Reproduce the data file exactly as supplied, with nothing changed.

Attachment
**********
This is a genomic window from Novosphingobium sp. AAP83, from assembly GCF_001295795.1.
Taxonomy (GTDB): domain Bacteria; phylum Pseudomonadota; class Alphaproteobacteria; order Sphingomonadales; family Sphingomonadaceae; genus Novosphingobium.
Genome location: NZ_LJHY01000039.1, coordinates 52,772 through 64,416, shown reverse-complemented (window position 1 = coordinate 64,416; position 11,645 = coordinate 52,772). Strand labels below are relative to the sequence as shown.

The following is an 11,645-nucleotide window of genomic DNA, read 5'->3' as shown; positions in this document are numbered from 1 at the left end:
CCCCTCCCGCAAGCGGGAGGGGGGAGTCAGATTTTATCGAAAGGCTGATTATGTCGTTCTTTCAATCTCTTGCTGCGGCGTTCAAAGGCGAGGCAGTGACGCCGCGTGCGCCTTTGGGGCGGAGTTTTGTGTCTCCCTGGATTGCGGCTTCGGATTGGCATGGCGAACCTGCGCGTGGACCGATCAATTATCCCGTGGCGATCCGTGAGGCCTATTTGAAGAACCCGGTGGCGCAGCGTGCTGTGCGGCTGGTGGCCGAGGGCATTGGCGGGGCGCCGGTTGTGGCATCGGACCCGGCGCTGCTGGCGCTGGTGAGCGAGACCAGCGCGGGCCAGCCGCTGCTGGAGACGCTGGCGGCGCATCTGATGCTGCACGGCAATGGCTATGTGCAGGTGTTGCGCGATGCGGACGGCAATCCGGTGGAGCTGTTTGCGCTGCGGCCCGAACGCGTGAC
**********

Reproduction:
This is a genomic window from Novosphingobium sp. AAP83, from assembly GCF_001295795.1.
Taxonomy (GTDB): domain Bacteria; phylum Pseudomonadota; class Alphaproteobacteria; order Sphingomonadales; family Sphingomonadaceae; genus Novosphingobium.
Genome location: NZ_LJHY01000039.1, coordinates 52,772 through 64,416, shown reverse-complemented (window position 1 = coordinate 64,416; position 11,645 = coordinate 52,772). Strand labels below are relative to the sequence as shown.

The following is an 11,645-nucleotide window of genomic DNA, read 5'->3' as shown; positions in this document are numbered from 1 at the left end:
CCCCTCCCGCAAGCGGGAGGGGGGAGTCAGATTTTATCGAAAGGCTGATTATGTCGTTCTTTCAATCTCTTGCTGCGGCGTTCAAAGGCGAGGCAGTGACGCCGCGTGCGCCTTTGGGGCGGAGTTTTGTGTCTCCCTGGATTGCGGCTTCGGATTGGCATGGCGAACCTGCGCGTGGACCGATCAATTATCCCGTGGCGATCCGTGAGGCCTATTTGAAGAACCCGGTGGCGCAGCGTGCTGTGCGGCTGGTGGCCGAGGGCATTGGCGGGGCGCCGGTTGTGGCATCGGACCCGGCGCTGCTGGCGCTGGTGAGCGAGACCAGCGCGGGCCAGCCGCTGCTGGAGACGCTGGCGGCGCATCTGATGCTGCACGGCAATGGCTATGTGCAGGTGTTGCGCGATGCGGACGGCAATCCGGTGGAGCTGTTTGCGCTGCGGCCCGAACGCGTGAC